A religious group that went viral for seeking a permit to establish a church exclusive to white people has been permitted to hold gatherings at an abandoned church.
The Asatru Folk Assembly is a religious group that practices “a pre-Christian, European spirituality” and accepts only white people with northern European heritage.
Due to the group’s controversial comments and rules, the AFA has been accused of white supremacy even though its members don’t consider themselves racist.
Now, the group has been granted a permit to start holding exclusive gatherings at an abandoned Lutheran church that they bought over the summer.
The church in question is located in Murdock, a small Minnesota town that is home to just under 300 people of whom the majority are white.
Since the building is located in a residential area, the AFA required a permit to hold gatherings in the church that they aim to make a base of their operations for the Midwest area.
The permit has been granted by Murdock, Minnesota’s City Council in a 3-1 vote despite residents’ fears that the church, and their small town, could become the “hate capital of Minnesota.”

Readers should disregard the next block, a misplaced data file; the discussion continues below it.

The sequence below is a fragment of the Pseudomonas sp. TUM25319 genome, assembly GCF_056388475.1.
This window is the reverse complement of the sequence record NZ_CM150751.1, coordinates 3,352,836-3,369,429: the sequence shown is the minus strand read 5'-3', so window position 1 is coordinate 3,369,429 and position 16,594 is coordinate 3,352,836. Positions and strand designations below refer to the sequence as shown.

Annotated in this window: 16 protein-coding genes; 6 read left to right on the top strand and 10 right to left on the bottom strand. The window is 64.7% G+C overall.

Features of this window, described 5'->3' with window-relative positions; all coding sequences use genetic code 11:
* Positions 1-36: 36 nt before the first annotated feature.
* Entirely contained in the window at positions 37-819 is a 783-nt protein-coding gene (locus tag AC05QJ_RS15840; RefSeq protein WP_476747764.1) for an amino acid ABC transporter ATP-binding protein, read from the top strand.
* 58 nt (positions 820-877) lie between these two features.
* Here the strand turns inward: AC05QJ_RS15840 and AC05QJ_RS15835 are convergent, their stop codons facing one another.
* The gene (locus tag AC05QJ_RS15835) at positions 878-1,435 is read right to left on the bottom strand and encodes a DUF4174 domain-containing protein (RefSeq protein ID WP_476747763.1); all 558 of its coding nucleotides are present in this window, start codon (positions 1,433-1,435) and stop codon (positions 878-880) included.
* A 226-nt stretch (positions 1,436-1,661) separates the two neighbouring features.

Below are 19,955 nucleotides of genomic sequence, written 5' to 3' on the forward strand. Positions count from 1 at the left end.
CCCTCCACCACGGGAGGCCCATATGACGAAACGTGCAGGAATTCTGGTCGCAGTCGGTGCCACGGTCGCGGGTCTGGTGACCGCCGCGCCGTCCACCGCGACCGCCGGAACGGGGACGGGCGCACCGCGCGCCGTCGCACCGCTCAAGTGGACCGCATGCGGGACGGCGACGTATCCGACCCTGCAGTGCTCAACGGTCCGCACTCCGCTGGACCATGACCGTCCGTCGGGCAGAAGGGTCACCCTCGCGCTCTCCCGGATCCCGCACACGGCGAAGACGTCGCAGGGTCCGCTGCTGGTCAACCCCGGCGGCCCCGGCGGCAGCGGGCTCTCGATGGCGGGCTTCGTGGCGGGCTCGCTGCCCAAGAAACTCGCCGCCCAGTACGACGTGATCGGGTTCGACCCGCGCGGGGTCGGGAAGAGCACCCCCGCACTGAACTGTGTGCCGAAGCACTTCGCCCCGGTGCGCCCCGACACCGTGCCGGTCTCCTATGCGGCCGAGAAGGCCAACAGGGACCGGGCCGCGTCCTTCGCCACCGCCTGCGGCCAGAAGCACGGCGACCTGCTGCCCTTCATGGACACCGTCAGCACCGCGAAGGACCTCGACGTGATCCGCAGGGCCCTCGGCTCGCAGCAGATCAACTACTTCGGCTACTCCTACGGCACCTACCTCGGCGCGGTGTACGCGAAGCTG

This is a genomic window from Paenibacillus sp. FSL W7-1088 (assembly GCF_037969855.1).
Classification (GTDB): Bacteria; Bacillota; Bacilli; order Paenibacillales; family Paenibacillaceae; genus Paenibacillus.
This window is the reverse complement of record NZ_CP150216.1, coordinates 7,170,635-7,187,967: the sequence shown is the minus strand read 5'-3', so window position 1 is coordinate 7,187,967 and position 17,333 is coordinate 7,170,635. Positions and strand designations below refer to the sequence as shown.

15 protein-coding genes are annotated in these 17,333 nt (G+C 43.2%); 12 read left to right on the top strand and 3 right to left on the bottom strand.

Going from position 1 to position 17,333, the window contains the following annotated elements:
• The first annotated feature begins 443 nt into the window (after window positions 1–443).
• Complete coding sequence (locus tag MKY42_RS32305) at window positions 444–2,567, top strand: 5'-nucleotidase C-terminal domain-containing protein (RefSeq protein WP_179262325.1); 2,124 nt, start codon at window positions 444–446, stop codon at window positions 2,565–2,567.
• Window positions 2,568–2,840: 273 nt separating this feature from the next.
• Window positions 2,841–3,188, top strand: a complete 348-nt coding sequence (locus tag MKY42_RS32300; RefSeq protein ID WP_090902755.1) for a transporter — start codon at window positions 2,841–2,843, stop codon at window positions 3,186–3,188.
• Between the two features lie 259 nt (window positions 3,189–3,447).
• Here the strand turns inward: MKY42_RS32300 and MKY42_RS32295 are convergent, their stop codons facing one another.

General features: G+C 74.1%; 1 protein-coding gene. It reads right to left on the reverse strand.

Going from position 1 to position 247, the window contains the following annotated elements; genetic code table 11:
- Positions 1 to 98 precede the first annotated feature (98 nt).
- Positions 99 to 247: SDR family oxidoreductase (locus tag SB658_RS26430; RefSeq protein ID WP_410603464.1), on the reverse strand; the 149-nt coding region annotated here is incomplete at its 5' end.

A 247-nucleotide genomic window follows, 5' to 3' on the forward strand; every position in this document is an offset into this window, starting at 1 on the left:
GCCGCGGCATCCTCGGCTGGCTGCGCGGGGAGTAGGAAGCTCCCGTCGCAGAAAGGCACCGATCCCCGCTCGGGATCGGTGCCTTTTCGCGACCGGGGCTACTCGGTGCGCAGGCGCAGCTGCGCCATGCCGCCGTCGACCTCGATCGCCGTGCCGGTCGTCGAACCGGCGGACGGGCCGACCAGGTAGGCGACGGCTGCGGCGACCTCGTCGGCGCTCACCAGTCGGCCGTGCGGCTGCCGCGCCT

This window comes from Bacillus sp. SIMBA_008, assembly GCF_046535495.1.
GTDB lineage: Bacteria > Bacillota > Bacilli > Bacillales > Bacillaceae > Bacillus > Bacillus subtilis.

“We were highly advised by our attorney to pass this permit for legal reasons to protect the First Amendment rights,” Mayor Craig Kavanagh explained after the permit has been granted.
As Attorney Don Wilcox warned the council members, they could be facing legal action if they chose to reject the group’s application based on their religious beliefs.
“There are certain constitutional protections that apply to religions. I haven’t seen any evidence sufficient to overcome the presumption that they are a religion, whether you agree with it or not,” Wilcox reportedly said.
“There’s not a compelling interest in keeping that building from being used for meetings. Just because you don’t like it doesn’t mean they can’t do it.”
After the permit has been granted, upset critics have launched a petition in an attempt to block the AFA from proceeding with their plans. Meanwhile, some angry locals have also publicly expressed their thoughts about the group.
“I think they thought they could fly under the radar in a small town like this, but we’d like to keep the pressure on them. Racism is not welcome here,” Peter Kennedy, a Murdock resident, said in an interview with NBC News.
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